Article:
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The reality of the new ‘serious harm’ element in defamation cases: Newman v Whittington [2022] NSWSC 249 

The reality of the new ‘serious harm’ element in defamation cases: Newman v Whittington [2022] NSWSC 249 

There is a new “serious harm” element (section 10A) of the uniform defamation legislation in effect in all States Territories of Australia, except for Western Australia.

The “serious harm” threshold was introduced as part of the Stage 1 Defamation reforms which came into effect on 1 July 2021. Plaintiffs in those jurisdictions must now also establish that any defamatory publication made on and from 1 July 2021 causes, or is likely to cause, serious harm to their reputation (serious harm test).

The effect of this is that the onus is on the plaintiff to prove serious harm in order to bring a successful action in defamation. Thus, there is now no need for the defendant to prove that the harm was trivial. Serious harm is subjective and to be assessed on a case-by-case basis on individual circumstances.

The case of Newman v Whittington [2022] NSWSC 249 is the first Australian case to look at the new serious harm test.

Ms Newman brought defamation proceedings against Mr Whittington regarding 27 defamatory publications made on Facebook. Some of Mr Whittington’s publications were made after 1 July 2021, when the new serious harm test became effective. Thus, Ms Newman needed to be in a position to prove that the publications (after 1 July 2021) caused, or a likely to cause, serious harm to her reputation.

Sackar J looked to the United Kingdom, in particular, the case of Lachaux v Independent Print Ltd and another [2019] UKSC 27, where serious harm was established by the plaintiff and it was held that:

  1. Serious harm is to be determined by actual facts about its impact;
  2. The plaintiff must prove, on the balance of probabilities, that the harm caused by the defamatory publication was or will be serious.

The UK Supreme Court had regard to the scale of the defamatory publication, the gravity of the statements made in those publications and the fact that those statements had come to the attention of at least one identifiable person in the UK, which the plaintiff knew. Thus, the UK’s decision provided some guidance.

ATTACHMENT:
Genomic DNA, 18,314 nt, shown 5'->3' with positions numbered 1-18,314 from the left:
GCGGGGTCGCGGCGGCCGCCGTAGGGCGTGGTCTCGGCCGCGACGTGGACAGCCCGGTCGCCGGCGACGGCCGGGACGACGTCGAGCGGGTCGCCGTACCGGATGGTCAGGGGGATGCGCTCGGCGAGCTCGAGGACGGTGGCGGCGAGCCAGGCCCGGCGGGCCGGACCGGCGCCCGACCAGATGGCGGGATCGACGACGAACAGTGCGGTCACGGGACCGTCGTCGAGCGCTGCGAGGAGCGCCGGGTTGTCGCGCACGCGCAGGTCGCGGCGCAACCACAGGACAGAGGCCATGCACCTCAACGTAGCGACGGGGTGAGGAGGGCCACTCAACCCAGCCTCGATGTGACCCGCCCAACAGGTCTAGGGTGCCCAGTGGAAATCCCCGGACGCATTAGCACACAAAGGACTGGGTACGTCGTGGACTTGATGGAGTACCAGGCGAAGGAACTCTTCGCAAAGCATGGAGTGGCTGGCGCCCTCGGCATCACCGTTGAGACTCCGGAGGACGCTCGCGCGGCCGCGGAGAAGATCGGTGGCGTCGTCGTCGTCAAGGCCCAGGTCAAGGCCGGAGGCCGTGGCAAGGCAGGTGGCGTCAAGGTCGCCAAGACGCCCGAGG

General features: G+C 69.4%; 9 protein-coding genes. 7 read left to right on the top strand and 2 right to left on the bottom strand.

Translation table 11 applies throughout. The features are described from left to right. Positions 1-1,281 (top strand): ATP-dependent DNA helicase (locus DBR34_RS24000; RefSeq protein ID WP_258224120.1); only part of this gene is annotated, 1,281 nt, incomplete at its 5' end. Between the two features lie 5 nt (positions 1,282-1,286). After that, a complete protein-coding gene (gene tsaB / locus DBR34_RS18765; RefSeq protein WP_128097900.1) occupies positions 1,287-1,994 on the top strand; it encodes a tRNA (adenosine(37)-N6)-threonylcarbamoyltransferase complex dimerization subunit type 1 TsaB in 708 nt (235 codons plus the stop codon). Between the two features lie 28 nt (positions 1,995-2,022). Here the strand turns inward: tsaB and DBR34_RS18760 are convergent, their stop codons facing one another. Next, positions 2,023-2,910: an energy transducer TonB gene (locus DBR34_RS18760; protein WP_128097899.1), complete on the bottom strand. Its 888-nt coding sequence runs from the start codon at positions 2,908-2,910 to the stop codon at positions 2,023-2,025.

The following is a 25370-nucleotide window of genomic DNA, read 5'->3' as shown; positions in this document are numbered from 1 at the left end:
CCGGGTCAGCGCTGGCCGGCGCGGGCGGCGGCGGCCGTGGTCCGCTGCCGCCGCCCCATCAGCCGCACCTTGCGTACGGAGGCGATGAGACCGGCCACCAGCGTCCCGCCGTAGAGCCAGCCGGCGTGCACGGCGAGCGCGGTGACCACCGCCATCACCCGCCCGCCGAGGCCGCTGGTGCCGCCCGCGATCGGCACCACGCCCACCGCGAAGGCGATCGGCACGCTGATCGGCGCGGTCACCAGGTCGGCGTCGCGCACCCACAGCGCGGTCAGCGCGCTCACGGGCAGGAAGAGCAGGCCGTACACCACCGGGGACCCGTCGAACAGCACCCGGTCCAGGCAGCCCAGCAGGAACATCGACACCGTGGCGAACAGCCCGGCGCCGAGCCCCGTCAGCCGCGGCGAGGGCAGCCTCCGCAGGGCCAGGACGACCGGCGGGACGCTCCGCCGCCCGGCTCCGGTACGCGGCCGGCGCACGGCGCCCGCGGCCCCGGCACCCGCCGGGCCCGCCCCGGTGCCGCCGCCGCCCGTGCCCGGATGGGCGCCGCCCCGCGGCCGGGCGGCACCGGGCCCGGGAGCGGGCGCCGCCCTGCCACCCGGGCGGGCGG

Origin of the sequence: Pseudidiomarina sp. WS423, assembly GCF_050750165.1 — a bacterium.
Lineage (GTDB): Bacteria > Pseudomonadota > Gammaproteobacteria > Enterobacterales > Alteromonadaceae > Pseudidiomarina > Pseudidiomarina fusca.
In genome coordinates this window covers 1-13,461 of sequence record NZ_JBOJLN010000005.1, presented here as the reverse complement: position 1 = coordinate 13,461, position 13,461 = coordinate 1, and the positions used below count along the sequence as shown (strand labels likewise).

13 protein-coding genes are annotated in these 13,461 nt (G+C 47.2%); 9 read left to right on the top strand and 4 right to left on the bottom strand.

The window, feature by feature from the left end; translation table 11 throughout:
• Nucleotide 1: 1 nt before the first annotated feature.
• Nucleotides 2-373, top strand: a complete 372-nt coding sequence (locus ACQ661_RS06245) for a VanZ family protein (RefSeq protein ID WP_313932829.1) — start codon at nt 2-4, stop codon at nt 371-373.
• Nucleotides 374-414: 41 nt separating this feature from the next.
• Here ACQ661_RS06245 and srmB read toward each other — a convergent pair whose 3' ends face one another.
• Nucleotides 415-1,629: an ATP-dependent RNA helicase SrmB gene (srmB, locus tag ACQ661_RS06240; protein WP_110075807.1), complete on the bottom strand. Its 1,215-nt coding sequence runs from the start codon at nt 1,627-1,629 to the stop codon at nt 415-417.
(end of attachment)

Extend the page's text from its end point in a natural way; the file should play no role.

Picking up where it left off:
Sackar J in the present case confirmed that serious harm would normally be determined before trial, unless special circumstances suggested otherwise, including costs implication and whether determining serious harm is linked to other matters that are the subject of the trial of the proceeding.

Sackar J held that the new serious harm element in Australia requires:

  • a plaintiff to prove serious harm as a necessary element of the cause of action in New South Wales since the introduction of section 10A;
  • Section 10A has the effect of abolishing the common law rule that upon the publication of a defamatory action, damage is to be presumed; and
  • a plaintiff is now obliged to prove serious harm as a fact in every case.

Sackar J did not consider that the pleadings sufficiently articulated how the plaintiff suffered ‘serious harm’ and struck out those pleadings. He did grant leave to Ms Newman to amend and replead the relevant paragraphs.

Ms Newman therefore failed to prove the new serious harm test. However, the case did not call for an application of all the relevant principles to establishing serious harm. This is because Ms Newman’s

case was only conducted on the pleadings, with no evidence of the actual impact of the publication on her, as occurred in the UK decision.

Thus, the UK decision sheds some light on how serious harm may need to be established by an Australian plaintiff. That is, the actual facts and its impact on them, as well as showing that the words are inherently injurious to their reputation and caused serious harm. However, the precise manner of what a plaintiff must establish in order to prove serious harm, allowing them the ability to bring defamation proceedings, still is not yet clearly established in Australia.

Elit Lawyers by McGirr & Snell has over 60 years defamation experience acting on behalf of individual plaintiffs including high profile executives, parliamentarians, sporting and public figures and companies in respect of publication published in both electronic and traditional media forums.

Do not hesitate to contact Danielle Snell or Robert McGirr in relation to your defamation concerns.

 

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